Well, maybe not. Santiago Navarro, the CEO of Garcon Wines, listed the various shortcomings in a recent piece in Raconteur. “A tax of £200 per tonne on packaging that’s usually very light is also quite lightweight when it comes to its financial impact. If the average plastic packaging product weighs 50g, a penny of tax would be chargeable on that unit.” Lumping highly recyclable plastics such as PET in with problem materials such as polystyrene is also too simplistic – “not all plastics are created equal and not all have the same end-of-life performance when recycling for circular economy.”

Recycling itself may be a dangerous illusion. Even Natalie Fee, the CEO of ‘City to Sea’ told Raconteur we focus far too much on “recycling rates when we desperately need the government to take action on reducing the amount of plastic produced.” Of course, for years western countries shipped off millions of tonnes of materials to China for “recycling” in a classic ‘out of sight, out of mind’ strategy, until the Chinese stopped it. Sian Sutherland, the co-founder of A Plastic Planet went further in the FT: “Recycling is bullshit,” he said. “It is a fig leaf of consumerism – a way for us to appease our guilt.”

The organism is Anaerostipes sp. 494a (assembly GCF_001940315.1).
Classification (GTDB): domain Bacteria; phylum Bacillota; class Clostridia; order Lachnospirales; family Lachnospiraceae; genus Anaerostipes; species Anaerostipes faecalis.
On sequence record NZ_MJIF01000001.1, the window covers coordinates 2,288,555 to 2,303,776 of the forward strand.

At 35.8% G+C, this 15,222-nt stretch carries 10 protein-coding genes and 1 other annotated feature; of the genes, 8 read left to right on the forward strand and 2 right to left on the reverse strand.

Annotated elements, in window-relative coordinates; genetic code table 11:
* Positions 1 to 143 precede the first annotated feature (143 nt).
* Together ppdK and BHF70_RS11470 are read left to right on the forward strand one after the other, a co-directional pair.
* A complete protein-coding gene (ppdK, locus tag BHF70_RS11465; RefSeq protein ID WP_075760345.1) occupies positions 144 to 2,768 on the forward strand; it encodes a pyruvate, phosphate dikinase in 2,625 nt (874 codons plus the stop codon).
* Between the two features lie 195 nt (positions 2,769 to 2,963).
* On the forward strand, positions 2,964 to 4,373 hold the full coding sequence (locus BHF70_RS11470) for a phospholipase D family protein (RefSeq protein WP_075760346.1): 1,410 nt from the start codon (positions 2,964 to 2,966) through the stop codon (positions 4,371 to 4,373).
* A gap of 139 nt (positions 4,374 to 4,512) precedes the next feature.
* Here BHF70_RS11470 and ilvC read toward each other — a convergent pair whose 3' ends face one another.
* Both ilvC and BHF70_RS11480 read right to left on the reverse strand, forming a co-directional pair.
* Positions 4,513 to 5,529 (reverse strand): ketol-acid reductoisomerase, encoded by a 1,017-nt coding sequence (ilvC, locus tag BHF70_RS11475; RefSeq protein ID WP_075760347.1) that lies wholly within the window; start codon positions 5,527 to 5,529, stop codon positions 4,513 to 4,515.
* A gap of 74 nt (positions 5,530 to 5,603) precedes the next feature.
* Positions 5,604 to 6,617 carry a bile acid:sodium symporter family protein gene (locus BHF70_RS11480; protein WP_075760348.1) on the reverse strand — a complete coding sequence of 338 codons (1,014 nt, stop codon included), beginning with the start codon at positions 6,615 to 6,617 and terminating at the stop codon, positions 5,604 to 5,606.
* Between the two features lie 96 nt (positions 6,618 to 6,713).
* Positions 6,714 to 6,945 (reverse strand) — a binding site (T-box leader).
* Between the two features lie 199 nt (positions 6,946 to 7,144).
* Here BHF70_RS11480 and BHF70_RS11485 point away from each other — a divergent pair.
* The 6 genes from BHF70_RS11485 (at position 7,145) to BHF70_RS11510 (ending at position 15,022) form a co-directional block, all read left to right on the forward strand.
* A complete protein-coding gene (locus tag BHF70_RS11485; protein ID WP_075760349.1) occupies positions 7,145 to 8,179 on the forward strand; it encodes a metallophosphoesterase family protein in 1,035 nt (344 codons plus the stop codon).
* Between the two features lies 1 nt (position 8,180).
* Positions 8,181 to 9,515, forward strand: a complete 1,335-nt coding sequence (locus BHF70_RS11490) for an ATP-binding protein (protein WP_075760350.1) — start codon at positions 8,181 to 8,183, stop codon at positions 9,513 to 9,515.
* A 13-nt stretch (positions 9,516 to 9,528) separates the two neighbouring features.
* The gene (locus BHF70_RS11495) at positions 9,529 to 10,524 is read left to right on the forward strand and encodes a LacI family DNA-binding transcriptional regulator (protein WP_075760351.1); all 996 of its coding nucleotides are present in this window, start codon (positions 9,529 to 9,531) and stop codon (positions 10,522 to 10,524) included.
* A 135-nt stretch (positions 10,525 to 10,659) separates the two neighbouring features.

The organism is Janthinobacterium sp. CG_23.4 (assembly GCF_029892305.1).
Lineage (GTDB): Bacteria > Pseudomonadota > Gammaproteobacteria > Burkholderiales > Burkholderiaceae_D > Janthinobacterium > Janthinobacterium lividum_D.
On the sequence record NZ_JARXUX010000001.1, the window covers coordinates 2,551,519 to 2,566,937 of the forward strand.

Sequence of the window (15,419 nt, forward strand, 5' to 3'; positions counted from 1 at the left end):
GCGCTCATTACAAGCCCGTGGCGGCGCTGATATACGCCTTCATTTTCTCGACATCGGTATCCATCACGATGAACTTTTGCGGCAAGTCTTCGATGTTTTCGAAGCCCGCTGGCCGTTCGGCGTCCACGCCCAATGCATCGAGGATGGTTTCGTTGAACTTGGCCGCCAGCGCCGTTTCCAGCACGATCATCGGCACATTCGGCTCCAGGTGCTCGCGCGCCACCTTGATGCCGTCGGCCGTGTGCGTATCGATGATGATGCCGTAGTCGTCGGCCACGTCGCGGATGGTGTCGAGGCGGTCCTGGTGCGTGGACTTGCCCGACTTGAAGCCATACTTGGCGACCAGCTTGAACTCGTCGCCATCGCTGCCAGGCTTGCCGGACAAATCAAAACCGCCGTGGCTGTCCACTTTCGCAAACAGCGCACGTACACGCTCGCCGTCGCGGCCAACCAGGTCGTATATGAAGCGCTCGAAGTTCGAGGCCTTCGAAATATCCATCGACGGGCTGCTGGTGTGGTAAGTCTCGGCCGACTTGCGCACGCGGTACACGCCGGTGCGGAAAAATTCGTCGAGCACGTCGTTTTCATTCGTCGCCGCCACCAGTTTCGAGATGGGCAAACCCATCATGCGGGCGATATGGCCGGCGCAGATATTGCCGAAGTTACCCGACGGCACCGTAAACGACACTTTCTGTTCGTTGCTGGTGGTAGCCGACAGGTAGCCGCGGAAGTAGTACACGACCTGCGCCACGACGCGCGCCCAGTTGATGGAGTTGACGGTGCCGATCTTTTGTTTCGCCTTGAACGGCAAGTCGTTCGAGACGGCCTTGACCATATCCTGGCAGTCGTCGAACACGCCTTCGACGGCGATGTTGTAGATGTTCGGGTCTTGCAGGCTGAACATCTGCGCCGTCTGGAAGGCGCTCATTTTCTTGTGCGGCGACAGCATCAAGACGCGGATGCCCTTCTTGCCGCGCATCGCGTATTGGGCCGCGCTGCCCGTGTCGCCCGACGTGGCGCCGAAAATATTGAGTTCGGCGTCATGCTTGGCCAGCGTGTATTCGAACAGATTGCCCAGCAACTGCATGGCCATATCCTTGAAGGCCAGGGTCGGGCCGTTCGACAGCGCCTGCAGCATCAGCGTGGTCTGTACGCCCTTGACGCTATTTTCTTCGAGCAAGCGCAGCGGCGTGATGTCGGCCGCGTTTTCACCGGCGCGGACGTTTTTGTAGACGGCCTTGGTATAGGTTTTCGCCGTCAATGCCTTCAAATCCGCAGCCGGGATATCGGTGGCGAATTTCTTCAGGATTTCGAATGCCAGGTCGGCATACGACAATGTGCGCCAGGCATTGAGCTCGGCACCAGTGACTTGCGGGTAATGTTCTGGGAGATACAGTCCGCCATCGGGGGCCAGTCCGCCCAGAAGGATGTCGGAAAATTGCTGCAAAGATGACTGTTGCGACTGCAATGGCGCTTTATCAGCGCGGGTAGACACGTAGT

We need to stop using a permanent solution, plastic, for a temporary convenience, packaging. Plastic is forever. It takes 20 to 450 years to decompose. I keep thinking of that 1955 Cover of Life which showed a family with their hundreds of throw-away plastic items that "saved forty hours of washing up". 40 hours versus 450 years.

Fortunately, responsible investors are starting to take action. Activists at As you Sow scored a major victory last week after tabling a shareholder resolution to push Walmart into action. The group is also pressuring Target, Dr Pepper and PepsiCo. So far, Dr Pepper has agreed to a 25% reduction in single use plastics by 2025. A lot of As You Sow’s work is just trying to get companies to measure (and disclose) their plastic usage.